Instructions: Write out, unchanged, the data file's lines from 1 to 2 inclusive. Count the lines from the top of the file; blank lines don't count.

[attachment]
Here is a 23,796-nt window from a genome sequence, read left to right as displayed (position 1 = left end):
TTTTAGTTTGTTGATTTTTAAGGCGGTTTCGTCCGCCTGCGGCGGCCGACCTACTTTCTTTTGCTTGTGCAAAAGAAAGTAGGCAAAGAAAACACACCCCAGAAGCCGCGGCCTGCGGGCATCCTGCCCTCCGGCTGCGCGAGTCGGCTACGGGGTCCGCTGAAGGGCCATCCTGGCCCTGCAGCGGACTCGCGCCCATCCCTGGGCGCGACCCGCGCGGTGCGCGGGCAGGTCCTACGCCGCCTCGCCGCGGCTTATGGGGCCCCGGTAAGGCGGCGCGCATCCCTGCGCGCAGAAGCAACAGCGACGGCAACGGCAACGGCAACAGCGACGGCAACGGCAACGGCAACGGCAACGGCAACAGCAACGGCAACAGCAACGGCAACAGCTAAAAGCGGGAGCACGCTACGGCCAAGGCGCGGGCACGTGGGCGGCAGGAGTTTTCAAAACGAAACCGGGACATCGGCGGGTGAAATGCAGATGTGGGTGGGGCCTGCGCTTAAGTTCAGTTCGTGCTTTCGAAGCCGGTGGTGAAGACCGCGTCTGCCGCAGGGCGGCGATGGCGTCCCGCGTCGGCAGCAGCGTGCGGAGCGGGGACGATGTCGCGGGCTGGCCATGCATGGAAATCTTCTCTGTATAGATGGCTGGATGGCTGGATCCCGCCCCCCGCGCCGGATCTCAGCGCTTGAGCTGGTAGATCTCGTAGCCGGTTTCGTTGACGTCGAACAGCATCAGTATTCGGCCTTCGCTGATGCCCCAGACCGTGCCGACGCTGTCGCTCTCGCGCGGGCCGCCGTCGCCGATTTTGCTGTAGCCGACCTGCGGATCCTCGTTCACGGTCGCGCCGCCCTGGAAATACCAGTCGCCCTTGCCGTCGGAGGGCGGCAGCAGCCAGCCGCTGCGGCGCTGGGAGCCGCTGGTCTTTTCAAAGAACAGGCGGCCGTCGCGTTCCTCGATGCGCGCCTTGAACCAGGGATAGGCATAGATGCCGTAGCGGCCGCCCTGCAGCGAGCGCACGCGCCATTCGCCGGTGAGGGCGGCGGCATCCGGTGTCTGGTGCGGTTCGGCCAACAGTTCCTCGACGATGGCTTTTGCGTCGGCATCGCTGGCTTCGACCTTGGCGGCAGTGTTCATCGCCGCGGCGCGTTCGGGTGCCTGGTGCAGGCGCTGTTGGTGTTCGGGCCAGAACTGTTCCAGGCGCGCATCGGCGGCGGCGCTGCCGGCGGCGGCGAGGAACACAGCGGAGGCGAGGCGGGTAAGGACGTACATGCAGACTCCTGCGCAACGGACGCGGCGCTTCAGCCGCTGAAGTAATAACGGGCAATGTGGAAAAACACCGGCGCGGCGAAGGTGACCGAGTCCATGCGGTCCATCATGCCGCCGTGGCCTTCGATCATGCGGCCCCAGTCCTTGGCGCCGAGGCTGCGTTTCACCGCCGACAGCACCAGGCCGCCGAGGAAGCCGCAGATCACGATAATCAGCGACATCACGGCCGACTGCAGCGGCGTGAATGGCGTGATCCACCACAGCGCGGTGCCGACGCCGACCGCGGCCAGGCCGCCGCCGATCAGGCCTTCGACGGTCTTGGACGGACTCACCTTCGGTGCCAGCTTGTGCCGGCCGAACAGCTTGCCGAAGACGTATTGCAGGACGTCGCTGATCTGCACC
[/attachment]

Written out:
Here is a 23,796-nt window from a genome sequence, read left to right as displayed (position 1 = left end):
TTTTAGTTTGTTGATTTTTAAGGCGGTTTCGTCCGCCTGCGGCGGCCGACCTACTTTCTTTTGCTTGTGCAAAAGAAAGTAGGCAAAGAAAACACACCCCAGAAGCCGCGGCCTGCGGGCATCCTGCCCTCCGGCTGCGCGAGTCGGCTACGGGGTCCGCTGAAGGGCCATCCTGGCCCTGCAGCGGACTCGCGCCCATCCCTGGGCGCGACCCGCGCGGTGCGCGGGCAGGTCCTACGCCGCCTCGCCGCGGCTTATGGGGCCCCGGTAAGGCGGCGCGCATCCCTGCGCGCAGAAGCAACAGCGACGGCAACGGCAACGGCAACAGCGACGGCAACGGCAACGGCAACGGCAACGGCAACAGCAACGGCAACAGCAACGGCAACAGCTAAAAGCGGGAGCACGCTACGGCCAAGGCGCGGGCACGTGGGCGGCAGGAGTTTTCAAAACGAAACCGGGACATCGGCGGGTGAAATGCAGATGTGGGTGGGGCCTGCGCTTAAGTTCAGTTCGTGCTTTCGAAGCCGGTGGTGAAGACCGCGTCTGCCGCAGGGCGGCGATGGCGTCCCGCGTCGGCAGCAGCGTGCGGAGCGGGGACGATGTCGCGGGCTGGCCATGCATGGAAATCTTCTCTGTATAGATGGCTGGATGGCTGGATCCCGCCCCCCGCGCCGGATCTCAGCGCTTGAGCTGGTAGATCTCGTAGCCGGTTTCGTTGACGTCGAACAGCATCAGTATTCGGCCTTCGCTGATGCCCCAGACCGTGCCGACGCTGTCGCTCTCGCGCGGGCCGCCGTCGCCGATTTTGCTGTAGCCGACCTGCGGATCCTCGTTCACGGTCGCGCCGCCCTGGAAATACCAGTCGCCCTTGCCGTCGGAGGGCGGCAGCAGCCAGCCGCTGCGGCGCTGGGAGCCGCTGGTCTTTTCAAAGAACAGGCGGCCGTCGCGTTCCTCGATGCGCGCCTTGAACCAGGGATAGGCATAGATGCCGTAGCGGCCGCCCTGCAGCGAGCGCACGCGCCATTCGCCGGTGAGGGCGGCGGCATCCGGTGTCTGGTGCGGTTCGGCCAACAGTTCCTCGACGATGGCTTTTGCGTCGGCATCGCTGGCTTCGACCTTGGCGGCAGTGTTCATCGCCGCGGCGCGTTCGGGTGCCTGGTGCAGGCGCTGTTGGTGTTCGGGCCAGAACTGTTCCAGGCGCGCATCGGCGGCGGCGCTGCCGGCGGCGGCGAGGAACACAGCGGAGGCGAGGCGGGTAAGGACGTACATGCAGACTCCTGCGCAACGGACGCGGCGCTTCAGCCGCTGAAGTAATAACGGGCAATGTGGAAAAACACCGGCGCGGCGAAGGTGACCGAGTCCATGCGGTCCATCATGCCGCCGTGGCCTTCGATCATGCGGCCCCAGTCCTTGGCGCCGAGGCTGCGTTTCACCGCCGACAGCACCAGGCCGCCGAGGAAGCCGCAGATCACGATAATCAGCGACATCACGGCCGACTGCAGCGGCGTGAATGGCGTGATCCACCACAGCGCGGTGCCGACGCCGACCGCGGCCAGGCCGCCGCCGATCAGGCCTTCGACGGTCTTGGACGGACTCACCTTCGGTGCCAGCTTGTGCCGGCCGAACAGCTTGCCGAAGACGTATTGCAGGACGTCGCTGATCTGCACC